Arizona sues over ‘PFAS’ or ‘forever chemicals’ found in drinking water supply

Attorney General’s Office names 3M & DuPont as some of the defendants
File photo -- tap water from the sink.
File photo -- tap water from the sink.(U.S. Air Force)
Published: May. 30, 2023 at 11:19 AM MST
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PHOENIX (3TV/CBS 5) -- The Arizona Attorney General is suing makers of popular man-made chemical compounds that allegedly pollute the state’s department environment, including the supply of drinking water.

The state says PFAS compounds, which are used for an array of industrial and personal uses, pose a public health threat. “One of those products is a fire-fighting foam used for decades at airports and military installations. When used as directed by the manufacturers, the products release PFAS into the environment, causing soil and water contamination,” the attorney general’s office wrote in a news release. The suit names 3M and DuPont as some of the defendants.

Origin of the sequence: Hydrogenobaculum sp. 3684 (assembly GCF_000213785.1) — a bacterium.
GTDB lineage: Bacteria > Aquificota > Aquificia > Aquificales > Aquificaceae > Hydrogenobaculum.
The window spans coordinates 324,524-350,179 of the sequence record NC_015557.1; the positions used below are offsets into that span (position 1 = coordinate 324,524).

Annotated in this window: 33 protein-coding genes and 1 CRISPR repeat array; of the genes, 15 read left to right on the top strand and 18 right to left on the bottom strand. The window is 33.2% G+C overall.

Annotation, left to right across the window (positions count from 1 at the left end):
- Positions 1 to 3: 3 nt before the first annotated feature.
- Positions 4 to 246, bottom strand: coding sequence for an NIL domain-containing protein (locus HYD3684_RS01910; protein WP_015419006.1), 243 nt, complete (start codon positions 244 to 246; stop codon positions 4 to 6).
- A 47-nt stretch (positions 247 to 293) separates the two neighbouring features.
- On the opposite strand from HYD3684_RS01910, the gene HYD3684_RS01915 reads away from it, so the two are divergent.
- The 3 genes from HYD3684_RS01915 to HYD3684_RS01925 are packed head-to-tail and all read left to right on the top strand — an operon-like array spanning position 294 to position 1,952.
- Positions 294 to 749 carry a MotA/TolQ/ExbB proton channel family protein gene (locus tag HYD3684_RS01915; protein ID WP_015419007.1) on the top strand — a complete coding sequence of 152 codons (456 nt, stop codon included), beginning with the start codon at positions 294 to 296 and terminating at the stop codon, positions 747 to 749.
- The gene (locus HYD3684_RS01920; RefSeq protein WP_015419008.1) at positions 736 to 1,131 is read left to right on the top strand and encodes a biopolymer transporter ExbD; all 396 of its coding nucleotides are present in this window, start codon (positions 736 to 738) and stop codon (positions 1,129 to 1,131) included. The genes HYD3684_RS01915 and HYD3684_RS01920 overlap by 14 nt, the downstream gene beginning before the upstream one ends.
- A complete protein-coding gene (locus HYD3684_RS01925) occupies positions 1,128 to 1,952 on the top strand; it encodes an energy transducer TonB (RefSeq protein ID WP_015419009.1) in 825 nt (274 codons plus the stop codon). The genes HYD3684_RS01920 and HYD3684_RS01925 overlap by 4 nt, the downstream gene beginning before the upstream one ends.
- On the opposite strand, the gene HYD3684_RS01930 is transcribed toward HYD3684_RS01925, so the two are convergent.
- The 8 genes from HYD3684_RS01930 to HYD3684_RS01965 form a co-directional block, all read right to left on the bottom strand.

Arizona’s Family has previously reported on these cancer-causing chemicals. Last Fall, the Arizona Department of Environmental Quality (ADEQ) started a free “take-back and replace” program across the state to remove, dispose of, and replace the foam made of poly-fluoroalkyl substances.. The substances, also known as PFAS, has been nicknamed “forever chemicals” since they stay around for a long time and have been proven to cause severe health effects. The chemicals are used to make products like carpets, textiles, firefighter foam, and food packaging

“These companies have known for decades that so-called ‘forever chemicals’ would contaminate water supplies for generations to come but chose to sell their products anyway,” said Mayes. “The failure by these polluters to inform the state about the risks associated with these chemicals has harmed our environment and the health of Arizonans – and they must be held accountable.”

Arizona now joins various other municipalities around the U.S. in suing over such chemical use and comes months after ADEQ announced $3 million plan to proactively test an additional 1,200 of the state’s water systems, ADEQ has set up a map online where anyone can see the results of the water tests as they become available. To see the map, click/tap here.

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